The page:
Panic buying toilet paper is an easy way to exert control, to exercise our agency, in the face of an uncontrollable situation.

Many of us live and work in comfortable societies, where we don’t desperately want for, at least, the basics. When a significant uncontrollable situation, like a pandemic, occurs, it can trigger a substantial amount of irrational fear. The loss of control in a usually-under-control society is distressing.

Panic-buying toilet paper is an easy soothing activity. The outlay is not high, and the outcome is very tangible.

In a business context, we see similar self-soothing behaviours in management decisions when the organisation is faced with difficult challenges. Common distractionary self-soothing behaviours are rebranding and social-progress initiatives.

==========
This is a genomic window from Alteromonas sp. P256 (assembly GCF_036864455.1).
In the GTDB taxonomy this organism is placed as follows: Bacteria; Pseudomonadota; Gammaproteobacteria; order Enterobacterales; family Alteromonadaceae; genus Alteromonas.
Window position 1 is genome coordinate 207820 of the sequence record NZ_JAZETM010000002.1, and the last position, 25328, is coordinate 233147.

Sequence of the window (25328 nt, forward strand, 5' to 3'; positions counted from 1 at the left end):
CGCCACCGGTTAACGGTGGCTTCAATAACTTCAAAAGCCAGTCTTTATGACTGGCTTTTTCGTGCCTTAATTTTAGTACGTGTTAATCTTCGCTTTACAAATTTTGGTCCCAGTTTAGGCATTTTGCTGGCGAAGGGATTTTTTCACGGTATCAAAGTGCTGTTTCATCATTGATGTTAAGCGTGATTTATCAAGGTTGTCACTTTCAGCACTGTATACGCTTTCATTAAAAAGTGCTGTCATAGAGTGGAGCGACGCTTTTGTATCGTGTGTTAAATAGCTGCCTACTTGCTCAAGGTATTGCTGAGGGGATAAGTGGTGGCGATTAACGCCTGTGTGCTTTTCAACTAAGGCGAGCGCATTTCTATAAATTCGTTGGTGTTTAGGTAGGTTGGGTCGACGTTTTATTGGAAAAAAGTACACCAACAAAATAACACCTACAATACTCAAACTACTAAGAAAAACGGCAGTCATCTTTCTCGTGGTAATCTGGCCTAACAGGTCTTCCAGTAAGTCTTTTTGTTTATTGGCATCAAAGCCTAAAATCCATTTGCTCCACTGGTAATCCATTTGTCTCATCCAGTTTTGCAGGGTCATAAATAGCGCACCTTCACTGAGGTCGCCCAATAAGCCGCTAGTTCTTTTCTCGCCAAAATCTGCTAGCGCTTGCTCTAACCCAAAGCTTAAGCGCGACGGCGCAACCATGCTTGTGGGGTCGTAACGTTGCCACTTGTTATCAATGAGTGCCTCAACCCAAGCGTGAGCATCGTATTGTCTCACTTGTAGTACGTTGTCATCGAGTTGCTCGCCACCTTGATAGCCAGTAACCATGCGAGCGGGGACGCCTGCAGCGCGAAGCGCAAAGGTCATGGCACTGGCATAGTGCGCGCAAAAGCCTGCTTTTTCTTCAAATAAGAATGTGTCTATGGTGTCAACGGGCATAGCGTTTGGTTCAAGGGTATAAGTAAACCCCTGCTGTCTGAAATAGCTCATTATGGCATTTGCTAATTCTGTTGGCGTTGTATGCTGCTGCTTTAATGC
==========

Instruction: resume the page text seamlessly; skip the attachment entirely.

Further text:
Instead of dealing with difficult operational or technical challenges head-on, management will decide, instead, to engage in a rebranding or social-progress exercise.

Solving operational or technical challenges can often be invisible and rather boring. They can have poor boundaries. Working on one problem can often reveal other problems. They are hard and have poor or negligible optics.

Engaging in rebranding or social-progress initiatives are relatively easier. Clear boundaries can be drawn. The outcomes are clearly visible and tangible. They have great optics.